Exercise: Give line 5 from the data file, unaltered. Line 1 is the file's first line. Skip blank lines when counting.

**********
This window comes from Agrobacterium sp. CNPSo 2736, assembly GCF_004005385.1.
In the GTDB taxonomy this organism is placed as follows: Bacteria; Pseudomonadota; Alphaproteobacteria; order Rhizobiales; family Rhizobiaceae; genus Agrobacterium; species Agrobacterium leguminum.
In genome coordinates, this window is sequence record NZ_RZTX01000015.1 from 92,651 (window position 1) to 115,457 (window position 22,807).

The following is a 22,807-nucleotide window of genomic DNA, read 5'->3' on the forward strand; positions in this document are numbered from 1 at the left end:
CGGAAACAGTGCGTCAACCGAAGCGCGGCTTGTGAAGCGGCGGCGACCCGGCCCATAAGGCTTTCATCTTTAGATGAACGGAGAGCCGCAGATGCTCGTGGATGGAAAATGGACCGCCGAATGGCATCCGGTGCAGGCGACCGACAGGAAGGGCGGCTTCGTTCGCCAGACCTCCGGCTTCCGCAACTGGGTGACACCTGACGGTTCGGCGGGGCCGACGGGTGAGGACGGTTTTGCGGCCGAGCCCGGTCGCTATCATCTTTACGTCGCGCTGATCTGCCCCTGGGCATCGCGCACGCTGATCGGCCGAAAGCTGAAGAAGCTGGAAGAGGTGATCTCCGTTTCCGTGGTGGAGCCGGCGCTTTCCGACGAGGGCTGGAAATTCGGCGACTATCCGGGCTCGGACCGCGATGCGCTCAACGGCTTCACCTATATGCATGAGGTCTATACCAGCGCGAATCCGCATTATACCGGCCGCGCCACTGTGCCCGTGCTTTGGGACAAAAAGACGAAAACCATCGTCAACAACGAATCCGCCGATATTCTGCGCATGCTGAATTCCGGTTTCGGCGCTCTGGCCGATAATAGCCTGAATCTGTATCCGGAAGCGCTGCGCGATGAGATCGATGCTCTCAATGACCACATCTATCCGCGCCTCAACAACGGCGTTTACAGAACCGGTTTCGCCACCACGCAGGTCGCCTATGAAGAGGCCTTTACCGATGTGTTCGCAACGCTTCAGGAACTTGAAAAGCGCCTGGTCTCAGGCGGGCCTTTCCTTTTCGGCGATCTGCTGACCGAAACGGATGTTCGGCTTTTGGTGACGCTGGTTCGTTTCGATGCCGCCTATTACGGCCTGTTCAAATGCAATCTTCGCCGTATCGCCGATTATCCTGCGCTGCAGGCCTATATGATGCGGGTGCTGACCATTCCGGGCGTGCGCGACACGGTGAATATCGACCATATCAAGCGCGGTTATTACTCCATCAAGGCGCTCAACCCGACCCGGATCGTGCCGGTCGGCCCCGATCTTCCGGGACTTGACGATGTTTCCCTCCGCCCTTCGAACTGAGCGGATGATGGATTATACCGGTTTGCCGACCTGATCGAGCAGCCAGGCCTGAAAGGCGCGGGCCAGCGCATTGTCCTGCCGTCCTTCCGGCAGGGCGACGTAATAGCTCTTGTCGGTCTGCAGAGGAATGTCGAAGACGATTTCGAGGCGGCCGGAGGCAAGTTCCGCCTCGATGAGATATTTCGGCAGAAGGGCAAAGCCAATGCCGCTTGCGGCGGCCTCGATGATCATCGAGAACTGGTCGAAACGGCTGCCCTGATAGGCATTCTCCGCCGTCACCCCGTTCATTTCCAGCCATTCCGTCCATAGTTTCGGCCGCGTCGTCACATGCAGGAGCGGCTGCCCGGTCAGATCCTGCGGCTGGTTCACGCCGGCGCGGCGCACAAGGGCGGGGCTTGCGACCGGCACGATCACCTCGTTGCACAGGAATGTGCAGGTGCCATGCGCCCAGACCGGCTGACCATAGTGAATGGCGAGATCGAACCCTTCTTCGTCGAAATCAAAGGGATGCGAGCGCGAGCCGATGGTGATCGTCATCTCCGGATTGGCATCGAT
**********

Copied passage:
CGGAAACAGTGCGTCAACCGAAGCGCGGCTTGTGAAGCGGCGGCGACCCGGCCCATAAGGCTTTCATCTTTAGATGAACGGAGAGCCGCAGATGCTCGTGGATGGAAAATGGACCGCCGAATGGCATCCGGTGCAGGCGACCGACAGGAAGGGCGGCTTCGTTCGCCAGACCTCCGGCTTCCGCAACTGGGTGACACCTGACGGTTCGGCGGGGCCGACGGGTGAGGACGGTTTTGCGGCCGAGCCCGGTCGCTATCATCTTTACGTCGCGCTGATCTGCCCCTGGGCATCGCGCACGCTGATCGGCCGAAAGCTGAAGAAGCTGGAAGAGGTGATCTCCGTTTCCGTGGTGGAGCCGGCGCTTTCCGACGAGGGCTGGAAATTCGGCGACTATCCGGGCTCGGACCGCGATGCGCTCAACGGCTTCACCTATATGCATGAGGTCTATACCAGCGCGAATCCGCATTATACCGGCCGCGCCACTGTGCCCGTGCTTTGGGACAAAAAGACGAAAACCATCGTCAACAACGAATCCGCCGATATTCTGCGCATGCTGAATTCCGGTTTCGGCGCTCTGGCCGATAATAGCCTGAATCTGTATCCGGAAGCGCTGCGCGATGAGATCGATGCTCTCAATGACCACATCTATCCGCGCCTCAACAACGGCGTTTACAGAACCGGTTTCGCCACCACGCAGGTCGCCTATGAAGAGGCCTTTACCGATGTGTTCGCAACGCTTCAGGAACTTGAAAAGCGCCTGGTCTCAGGCGGGCCTTTCCTTTTCGGCGATCTGCTGACCGAAACGGATGTTCGGCTTTTGGTGACGCTGGTTCGTTTCGATGCCGCCTATTACGGCCTGTTCAAATGCAATCTTCGCCGTATCGCCGATTATCCTGCGCTGCAGGCCTATATGATGCGGGTGCTGACCATTCCGGGCGTGCGCGACACGGTGAATATCGACCATATCAAGCGCGGTTATTACTCCATCAAGGCGCTCAACCCGACCCGGATCGTGCCGGTCGGCCCCGATCTTCCGGGACTTGACGATGTTTCCCTCCGCCCTTCGAACTGAGCGGATGATGGATTATACCGGTTTGCCGACCTGATCGAGCAGCCAGGCCTGAAAGGCGCGGGCCAGCGCATTGTCCTGCCGTCCTTCCGGCAGGGCGACGTAATAGCTCTTGTCGGTCTGCAGAGGAATGTCGAAGACGATTTCGAGGCGGCCGGAGGCAAGTTCCGCCTCGATGAGATATTTCGGCAGAAGGGCAAAGCCAATGCCGCTTGCGGCGGCCTCGATGATCATCGAGAACTGGTCGAAACGGCTGCCCTGATAGGCATTCTCCGCCGTCACCCCGTTCATTTCCAGCCATTCCGTCCATAGTTTCGGCCGCGTCGTCACATGCAGGAGCGGCTGCCCGGTCAGATCCTGCGGCTGGTTCACGCCGGCGCGGCGCACAAGGGCGGGGCTTGCGACCGGCACGATCACCTCGTTGCACAGGAATGTGCAGGTGCCATGCGCCCAGACCGGCTGACCATAGTGAATGGCGAGATCGAACCCTTCTTCGTCGAAATCAAAGGGATGCGAGCGCGAGCCGATGGTGATCGTCATCTCCGGATTGGCATCGAT